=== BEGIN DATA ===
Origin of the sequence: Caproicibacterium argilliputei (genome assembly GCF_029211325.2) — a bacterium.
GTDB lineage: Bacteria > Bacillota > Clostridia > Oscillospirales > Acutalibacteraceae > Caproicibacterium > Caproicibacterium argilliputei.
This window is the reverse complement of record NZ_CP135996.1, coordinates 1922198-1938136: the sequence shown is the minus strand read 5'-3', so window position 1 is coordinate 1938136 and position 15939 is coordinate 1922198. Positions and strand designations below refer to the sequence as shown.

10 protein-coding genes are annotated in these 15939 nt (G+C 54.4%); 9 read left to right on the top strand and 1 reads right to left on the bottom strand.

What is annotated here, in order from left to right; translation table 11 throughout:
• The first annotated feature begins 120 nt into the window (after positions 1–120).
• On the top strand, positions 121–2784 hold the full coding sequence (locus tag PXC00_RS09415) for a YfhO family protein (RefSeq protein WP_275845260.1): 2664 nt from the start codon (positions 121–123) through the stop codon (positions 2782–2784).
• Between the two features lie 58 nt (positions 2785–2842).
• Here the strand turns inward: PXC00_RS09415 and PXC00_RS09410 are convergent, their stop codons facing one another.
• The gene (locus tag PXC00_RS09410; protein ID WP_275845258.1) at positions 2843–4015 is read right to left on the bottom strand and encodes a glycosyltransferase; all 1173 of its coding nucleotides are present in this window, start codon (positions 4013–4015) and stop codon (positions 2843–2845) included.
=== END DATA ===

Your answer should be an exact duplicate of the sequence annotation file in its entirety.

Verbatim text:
Origin of the sequence: Caproicibacterium argilliputei (genome assembly GCF_029211325.2) — a bacterium.
GTDB lineage: Bacteria > Bacillota > Clostridia > Oscillospirales > Acutalibacteraceae > Caproicibacterium > Caproicibacterium argilliputei.
This window is the reverse complement of record NZ_CP135996.1, coordinates 1922198-1938136: the sequence shown is the minus strand read 5'-3', so window position 1 is coordinate 1938136 and position 15939 is coordinate 1922198. Positions and strand designations below refer to the sequence as shown.

10 protein-coding genes are annotated in these 15939 nt (G+C 54.4%); 9 read left to right on the top strand and 1 reads right to left on the bottom strand.

What is annotated here, in order from left to right; translation table 11 throughout:
• The first annotated feature begins 120 nt into the window (after positions 1–120).
• On the top strand, positions 121–2784 hold the full coding sequence (locus tag PXC00_RS09415) for a YfhO family protein (RefSeq protein WP_275845260.1): 2664 nt from the start codon (positions 121–123) through the stop codon (positions 2782–2784).
• Between the two features lie 58 nt (positions 2785–2842).
• Here the strand turns inward: PXC00_RS09415 and PXC00_RS09410 are convergent, their stop codons facing one another.
• The gene (locus tag PXC00_RS09410; protein ID WP_275845258.1) at positions 2843–4015 is read right to left on the bottom strand and encodes a glycosyltransferase; all 1173 of its coding nucleotides are present in this window, start codon (positions 4013–4015) and stop codon (positions 2843–2845) included.